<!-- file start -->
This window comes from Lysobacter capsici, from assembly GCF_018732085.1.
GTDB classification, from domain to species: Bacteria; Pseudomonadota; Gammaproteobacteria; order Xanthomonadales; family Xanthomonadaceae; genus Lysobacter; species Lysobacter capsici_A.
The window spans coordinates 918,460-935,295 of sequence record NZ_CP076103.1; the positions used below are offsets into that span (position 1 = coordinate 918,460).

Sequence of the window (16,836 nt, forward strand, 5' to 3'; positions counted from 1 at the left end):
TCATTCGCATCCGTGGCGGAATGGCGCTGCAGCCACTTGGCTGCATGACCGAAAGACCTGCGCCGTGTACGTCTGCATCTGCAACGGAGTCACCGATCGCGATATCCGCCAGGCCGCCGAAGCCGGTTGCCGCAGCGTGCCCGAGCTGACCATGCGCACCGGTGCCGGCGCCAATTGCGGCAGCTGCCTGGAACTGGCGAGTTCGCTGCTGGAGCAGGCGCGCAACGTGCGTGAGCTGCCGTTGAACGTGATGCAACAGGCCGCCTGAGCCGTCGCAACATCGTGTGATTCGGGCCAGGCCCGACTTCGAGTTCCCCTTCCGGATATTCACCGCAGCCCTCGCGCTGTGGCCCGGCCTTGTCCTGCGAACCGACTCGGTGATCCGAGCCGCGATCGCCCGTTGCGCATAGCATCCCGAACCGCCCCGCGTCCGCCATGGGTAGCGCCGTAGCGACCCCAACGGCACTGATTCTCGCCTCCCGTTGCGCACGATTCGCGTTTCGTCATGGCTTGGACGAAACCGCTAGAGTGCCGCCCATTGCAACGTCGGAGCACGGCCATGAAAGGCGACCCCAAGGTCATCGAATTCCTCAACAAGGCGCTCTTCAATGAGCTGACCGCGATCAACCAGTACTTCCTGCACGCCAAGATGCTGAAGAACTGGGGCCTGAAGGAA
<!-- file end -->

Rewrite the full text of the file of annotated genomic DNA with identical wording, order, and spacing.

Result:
This window comes from Lysobacter capsici, from assembly GCF_018732085.1.
GTDB classification, from domain to species: Bacteria; Pseudomonadota; Gammaproteobacteria; order Xanthomonadales; family Xanthomonadaceae; genus Lysobacter; species Lysobacter capsici_A.
The window spans coordinates 918,460-935,295 of sequence record NZ_CP076103.1; the positions used below are offsets into that span (position 1 = coordinate 918,460).

Sequence of the window (16,836 nt, forward strand, 5' to 3'; positions counted from 1 at the left end):
TCATTCGCATCCGTGGCGGAATGGCGCTGCAGCCACTTGGCTGCATGACCGAAAGACCTGCGCCGTGTACGTCTGCATCTGCAACGGAGTCACCGATCGCGATATCCGCCAGGCCGCCGAAGCCGGTTGCCGCAGCGTGCCCGAGCTGACCATGCGCACCGGTGCCGGCGCCAATTGCGGCAGCTGCCTGGAACTGGCGAGTTCGCTGCTGGAGCAGGCGCGCAACGTGCGTGAGCTGCCGTTGAACGTGATGCAACAGGCCGCCTGAGCCGTCGCAACATCGTGTGATTCGGGCCAGGCCCGACTTCGAGTTCCCCTTCCGGATATTCACCGCAGCCCTCGCGCTGTGGCCCGGCCTTGTCCTGCGAACCGACTCGGTGATCCGAGCCGCGATCGCCCGTTGCGCATAGCATCCCGAACCGCCCCGCGTCCGCCATGGGTAGCGCCGTAGCGACCCCAACGGCACTGATTCTCGCCTCCCGTTGCGCACGATTCGCGTTTCGTCATGGCTTGGACGAAACCGCTAGAGTGCCGCCCATTGCAACGTCGGAGCACGGCCATGAAAGGCGACCCCAAGGTCATCGAATTCCTCAACAAGGCGCTCTTCAATGAGCTGACCGCGATCAACCAGTACTTCCTGCACGCCAAGATGCTGAAGAACTGGGGCCTGAAGGAA